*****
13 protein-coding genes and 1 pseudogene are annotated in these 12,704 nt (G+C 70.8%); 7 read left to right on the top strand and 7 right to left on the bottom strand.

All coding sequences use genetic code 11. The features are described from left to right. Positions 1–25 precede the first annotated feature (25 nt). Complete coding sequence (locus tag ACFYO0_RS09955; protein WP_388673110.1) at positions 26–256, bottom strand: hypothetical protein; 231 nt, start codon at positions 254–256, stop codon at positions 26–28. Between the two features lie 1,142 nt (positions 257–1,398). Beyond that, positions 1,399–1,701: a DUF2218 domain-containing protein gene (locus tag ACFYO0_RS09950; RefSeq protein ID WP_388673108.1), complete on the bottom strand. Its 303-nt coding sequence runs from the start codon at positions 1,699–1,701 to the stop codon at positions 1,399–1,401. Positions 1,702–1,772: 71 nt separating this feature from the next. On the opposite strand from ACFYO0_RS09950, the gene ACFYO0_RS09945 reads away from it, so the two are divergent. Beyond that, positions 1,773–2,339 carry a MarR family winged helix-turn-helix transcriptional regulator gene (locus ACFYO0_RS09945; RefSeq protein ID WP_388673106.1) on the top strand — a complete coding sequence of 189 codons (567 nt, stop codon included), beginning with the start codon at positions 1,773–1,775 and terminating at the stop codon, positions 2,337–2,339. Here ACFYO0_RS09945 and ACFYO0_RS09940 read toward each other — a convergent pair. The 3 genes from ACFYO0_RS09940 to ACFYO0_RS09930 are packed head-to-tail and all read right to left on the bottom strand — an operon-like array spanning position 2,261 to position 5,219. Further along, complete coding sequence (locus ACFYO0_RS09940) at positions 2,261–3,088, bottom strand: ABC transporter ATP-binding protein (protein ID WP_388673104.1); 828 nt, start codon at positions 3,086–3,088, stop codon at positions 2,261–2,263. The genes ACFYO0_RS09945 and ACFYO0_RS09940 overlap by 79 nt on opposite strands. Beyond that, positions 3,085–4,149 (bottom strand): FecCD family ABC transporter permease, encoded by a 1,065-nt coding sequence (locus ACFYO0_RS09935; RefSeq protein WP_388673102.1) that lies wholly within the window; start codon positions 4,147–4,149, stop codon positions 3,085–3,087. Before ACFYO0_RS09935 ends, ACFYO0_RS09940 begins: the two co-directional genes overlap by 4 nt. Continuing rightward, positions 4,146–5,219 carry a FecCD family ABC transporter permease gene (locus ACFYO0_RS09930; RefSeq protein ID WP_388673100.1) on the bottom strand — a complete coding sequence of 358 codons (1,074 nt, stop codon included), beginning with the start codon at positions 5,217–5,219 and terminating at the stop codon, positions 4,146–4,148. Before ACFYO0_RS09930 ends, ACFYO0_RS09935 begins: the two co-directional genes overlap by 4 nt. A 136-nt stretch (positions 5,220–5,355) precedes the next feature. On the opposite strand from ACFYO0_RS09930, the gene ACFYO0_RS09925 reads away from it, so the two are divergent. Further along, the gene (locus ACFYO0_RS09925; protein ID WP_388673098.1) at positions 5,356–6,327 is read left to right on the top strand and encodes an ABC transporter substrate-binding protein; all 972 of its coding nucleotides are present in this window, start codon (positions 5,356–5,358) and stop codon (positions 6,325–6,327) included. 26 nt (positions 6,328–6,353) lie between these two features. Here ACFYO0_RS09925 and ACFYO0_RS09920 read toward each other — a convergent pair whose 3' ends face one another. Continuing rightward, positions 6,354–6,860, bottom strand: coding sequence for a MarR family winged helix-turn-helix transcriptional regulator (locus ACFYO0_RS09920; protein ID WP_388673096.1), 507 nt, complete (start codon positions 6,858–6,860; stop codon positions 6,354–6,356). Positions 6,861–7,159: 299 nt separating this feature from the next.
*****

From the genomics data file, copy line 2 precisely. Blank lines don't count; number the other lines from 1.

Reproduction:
All coding sequences use genetic code 11. The features are described from left to right. Positions 1–25 precede the first annotated feature (25 nt). Complete coding sequence (locus tag ACFYO0_RS09955; protein WP_388673110.1) at positions 26–256, bottom strand: hypothetical protein; 231 nt, start codon at positions 254–256, stop codon at positions 26–28. Between the two features lie 1,142 nt (positions 257–1,398). Beyond that, positions 1,399–1,701: a DUF2218 domain-containing protein gene (locus tag ACFYO0_RS09950; RefSeq protein ID WP_388673108.1), complete on the bottom strand. Its 303-nt coding sequence runs from the start codon at positions 1,699–1,701 to the stop codon at positions 1,399–1,401. Positions 1,702–1,772: 71 nt separating this feature from the next. On the opposite strand from ACFYO0_RS09950, the gene ACFYO0_RS09945 reads away from it, so the two are divergent. Beyond that, positions 1,773–2,339 carry a MarR family winged helix-turn-helix transcriptional regulator gene (locus ACFYO0_RS09945; RefSeq protein ID WP_388673106.1) on the top strand — a complete coding sequence of 189 codons (567 nt, stop codon included), beginning with the start codon at positions 1,773–1,775 and terminating at the stop codon, positions 2,337–2,339. Here ACFYO0_RS09945 and ACFYO0_RS09940 read toward each other — a convergent pair. The 3 genes from ACFYO0_RS09940 to ACFYO0_RS09930 are packed head-to-tail and all read right to left on the bottom strand — an operon-like array spanning position 2,261 to position 5,219. Further along, complete coding sequence (locus ACFYO0_RS09940) at positions 2,261–3,088, bottom strand: ABC transporter ATP-binding protein (protein ID WP_388673104.1); 828 nt, start codon at positions 3,086–3,088, stop codon at positions 2,261–2,263. The genes ACFYO0_RS09945 and ACFYO0_RS09940 overlap by 79 nt on opposite strands. Beyond that, positions 3,085–4,149 (bottom strand): FecCD family ABC transporter permease, encoded by a 1,065-nt coding sequence (locus ACFYO0_RS09935; RefSeq protein WP_388673102.1) that lies wholly within the window; start codon positions 4,147–4,149, stop codon positions 3,085–3,087. Before ACFYO0_RS09935 ends, ACFYO0_RS09940 begins: the two co-directional genes overlap by 4 nt. Continuing rightward, positions 4,146–5,219 carry a FecCD family ABC transporter permease gene (locus ACFYO0_RS09930; RefSeq protein ID WP_388673100.1) on the bottom strand — a complete coding sequence of 358 codons (1,074 nt, stop codon included), beginning with the start codon at positions 5,217–5,219 and terminating at the stop codon, positions 4,146–4,148. Before ACFYO0_RS09930 ends, ACFYO0_RS09935 begins: the two co-directional genes overlap by 4 nt. A 136-nt stretch (positions 5,220–5,355) precedes the next feature. On the opposite strand from ACFYO0_RS09930, the gene ACFYO0_RS09925 reads away from it, so the two are divergent. Further along, the gene (locus ACFYO0_RS09925; protein ID WP_388673098.1) at positions 5,356–6,327 is read left to right on the top strand and encodes an ABC transporter substrate-binding protein; all 972 of its coding nucleotides are present in this window, start codon (positions 5,356–5,358) and stop codon (positions 6,325–6,327) included. 26 nt (positions 6,328–6,353) lie between these two features. Here ACFYO0_RS09925 and ACFYO0_RS09920 read toward each other — a convergent pair whose 3' ends face one another. Continuing rightward, positions 6,354–6,860, bottom strand: coding sequence for a MarR family winged helix-turn-helix transcriptional regulator (locus ACFYO0_RS09920; protein ID WP_388673096.1), 507 nt, complete (start codon positions 6,858–6,860; stop codon positions 6,354–6,356). Positions 6,861–7,159: 299 nt separating this feature from the next.